In the event of a violation of the act, and after submission of a complaint by an interested party and imposition of a binding instruction by the regulator, administrative fines of up to EUR 870,000 or 10% of the annual turnover can be imposed. If, after an administrative fine, the company commits the same offence again within five years on the instructions of or under the actual management of the same director, its director(s) (and possibly the company itself) can be prosecuted.

With regard to the interpretation of the term 'due diligence', it follows from the act that the company must (i) investigate whether there is a reasonable suspicion that the goods or services to be supplied have been created using child labour, and (ii) if there is such a reasonable suspicion, adopt and implement a strategic plan to take action where necessary. The obligation to investigate refers to sources that are reasonably known to and can readily be consulted by the company. The order in council will lay down the further requirements for the investigation and the strategic plan. These will be based on the ILO-IOE Child Labour Guidance Tool for Business, which provides practical guidelines for companies to combat child labour in the supply chain in line with the UN Guiding Principles on Business and Human Rights. It therefore seems plausible that the due diligence will be further shaped in the order in council along the lines of the following step-by-step plan referred to in the Guidance Tool:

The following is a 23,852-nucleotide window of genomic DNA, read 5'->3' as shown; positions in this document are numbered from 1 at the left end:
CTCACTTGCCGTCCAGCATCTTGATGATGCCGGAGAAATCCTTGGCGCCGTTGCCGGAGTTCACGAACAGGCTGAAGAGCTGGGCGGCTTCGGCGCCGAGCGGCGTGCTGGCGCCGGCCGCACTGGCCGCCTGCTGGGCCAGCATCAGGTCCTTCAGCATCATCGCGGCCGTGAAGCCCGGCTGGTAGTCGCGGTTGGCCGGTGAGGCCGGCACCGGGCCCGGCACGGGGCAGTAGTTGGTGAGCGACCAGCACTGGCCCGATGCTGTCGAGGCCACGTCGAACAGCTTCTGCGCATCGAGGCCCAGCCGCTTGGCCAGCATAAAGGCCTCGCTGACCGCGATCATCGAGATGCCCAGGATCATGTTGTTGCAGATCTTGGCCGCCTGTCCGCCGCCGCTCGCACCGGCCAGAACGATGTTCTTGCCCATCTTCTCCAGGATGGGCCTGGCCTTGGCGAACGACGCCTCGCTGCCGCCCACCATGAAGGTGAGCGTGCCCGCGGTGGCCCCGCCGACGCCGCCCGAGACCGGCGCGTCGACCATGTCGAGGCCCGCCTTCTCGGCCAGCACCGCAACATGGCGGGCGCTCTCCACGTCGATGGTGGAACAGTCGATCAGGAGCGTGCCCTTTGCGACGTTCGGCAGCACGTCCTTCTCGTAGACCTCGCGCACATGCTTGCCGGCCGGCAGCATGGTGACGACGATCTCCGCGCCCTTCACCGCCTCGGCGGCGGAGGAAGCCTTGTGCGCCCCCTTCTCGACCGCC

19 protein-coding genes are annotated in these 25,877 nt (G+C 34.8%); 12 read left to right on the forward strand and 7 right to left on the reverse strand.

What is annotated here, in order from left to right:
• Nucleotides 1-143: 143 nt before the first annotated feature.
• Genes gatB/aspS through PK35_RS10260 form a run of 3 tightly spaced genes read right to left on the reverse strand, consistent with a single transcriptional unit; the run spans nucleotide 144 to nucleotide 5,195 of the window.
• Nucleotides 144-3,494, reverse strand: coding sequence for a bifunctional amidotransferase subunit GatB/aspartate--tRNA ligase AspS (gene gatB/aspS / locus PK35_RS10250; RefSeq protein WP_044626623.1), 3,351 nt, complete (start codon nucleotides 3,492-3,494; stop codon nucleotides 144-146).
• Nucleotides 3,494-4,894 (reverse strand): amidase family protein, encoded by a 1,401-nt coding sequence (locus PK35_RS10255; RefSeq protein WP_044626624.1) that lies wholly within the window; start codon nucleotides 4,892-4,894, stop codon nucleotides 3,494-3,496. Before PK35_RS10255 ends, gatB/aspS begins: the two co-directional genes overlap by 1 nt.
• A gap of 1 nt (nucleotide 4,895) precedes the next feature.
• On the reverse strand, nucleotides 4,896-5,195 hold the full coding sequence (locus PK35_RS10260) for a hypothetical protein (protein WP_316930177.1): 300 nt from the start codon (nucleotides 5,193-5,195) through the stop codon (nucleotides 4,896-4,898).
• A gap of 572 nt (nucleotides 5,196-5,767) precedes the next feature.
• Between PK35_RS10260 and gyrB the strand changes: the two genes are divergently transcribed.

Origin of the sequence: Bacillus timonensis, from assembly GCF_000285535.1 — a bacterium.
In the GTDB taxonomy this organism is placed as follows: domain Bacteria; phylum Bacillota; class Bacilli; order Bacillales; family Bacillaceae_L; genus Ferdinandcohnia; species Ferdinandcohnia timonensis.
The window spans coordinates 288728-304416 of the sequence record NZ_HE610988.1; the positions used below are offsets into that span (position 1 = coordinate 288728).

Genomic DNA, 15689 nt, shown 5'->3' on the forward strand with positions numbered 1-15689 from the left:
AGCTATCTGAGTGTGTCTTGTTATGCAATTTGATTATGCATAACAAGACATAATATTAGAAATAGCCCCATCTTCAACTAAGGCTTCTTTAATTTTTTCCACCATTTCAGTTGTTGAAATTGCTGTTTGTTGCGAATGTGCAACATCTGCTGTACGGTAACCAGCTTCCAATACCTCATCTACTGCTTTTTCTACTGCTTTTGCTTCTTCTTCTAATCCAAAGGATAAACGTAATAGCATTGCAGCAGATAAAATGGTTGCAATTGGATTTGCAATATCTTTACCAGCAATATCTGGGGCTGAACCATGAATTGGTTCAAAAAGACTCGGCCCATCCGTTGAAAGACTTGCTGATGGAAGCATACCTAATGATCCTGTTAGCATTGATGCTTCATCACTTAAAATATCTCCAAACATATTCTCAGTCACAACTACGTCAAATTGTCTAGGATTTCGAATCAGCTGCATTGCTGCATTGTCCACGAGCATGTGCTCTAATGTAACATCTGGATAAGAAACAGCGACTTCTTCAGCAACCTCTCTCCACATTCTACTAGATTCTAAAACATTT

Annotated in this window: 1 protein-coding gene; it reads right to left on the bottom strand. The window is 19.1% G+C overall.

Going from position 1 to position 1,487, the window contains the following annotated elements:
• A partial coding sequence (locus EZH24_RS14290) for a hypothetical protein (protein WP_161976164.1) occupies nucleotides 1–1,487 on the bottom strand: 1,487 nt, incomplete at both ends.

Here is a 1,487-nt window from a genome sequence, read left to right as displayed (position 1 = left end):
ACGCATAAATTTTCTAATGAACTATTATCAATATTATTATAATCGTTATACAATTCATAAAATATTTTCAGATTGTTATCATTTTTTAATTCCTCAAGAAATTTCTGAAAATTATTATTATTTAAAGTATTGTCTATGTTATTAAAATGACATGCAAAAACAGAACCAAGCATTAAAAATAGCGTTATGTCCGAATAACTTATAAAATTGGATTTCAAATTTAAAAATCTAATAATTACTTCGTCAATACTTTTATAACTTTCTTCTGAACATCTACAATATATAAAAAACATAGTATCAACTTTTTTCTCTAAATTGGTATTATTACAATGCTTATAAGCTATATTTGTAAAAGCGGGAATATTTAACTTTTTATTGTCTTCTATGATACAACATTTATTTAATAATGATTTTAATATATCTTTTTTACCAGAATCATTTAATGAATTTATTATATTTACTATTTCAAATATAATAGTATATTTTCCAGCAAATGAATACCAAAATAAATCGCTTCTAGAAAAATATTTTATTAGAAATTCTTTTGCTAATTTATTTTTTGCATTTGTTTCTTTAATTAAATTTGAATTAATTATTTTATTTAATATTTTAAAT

• Develop a policy commitment regarding the prevention of child labour and embed it throughout the organisation.
  • Identify and assess the risk of child labour in the production chain.
  • Take action to stop, prevent or reduce child labour.
  • Monitor the effectiveness of the policy and the approach.
  • Communicate on how child labour is being tackled.
  • Involve stakeholders (injured parties, NGOs, public authorities) to gain a better understanding of the impact of the actions undertaken.
  • Ensure or contribute to remedial measures where necessary.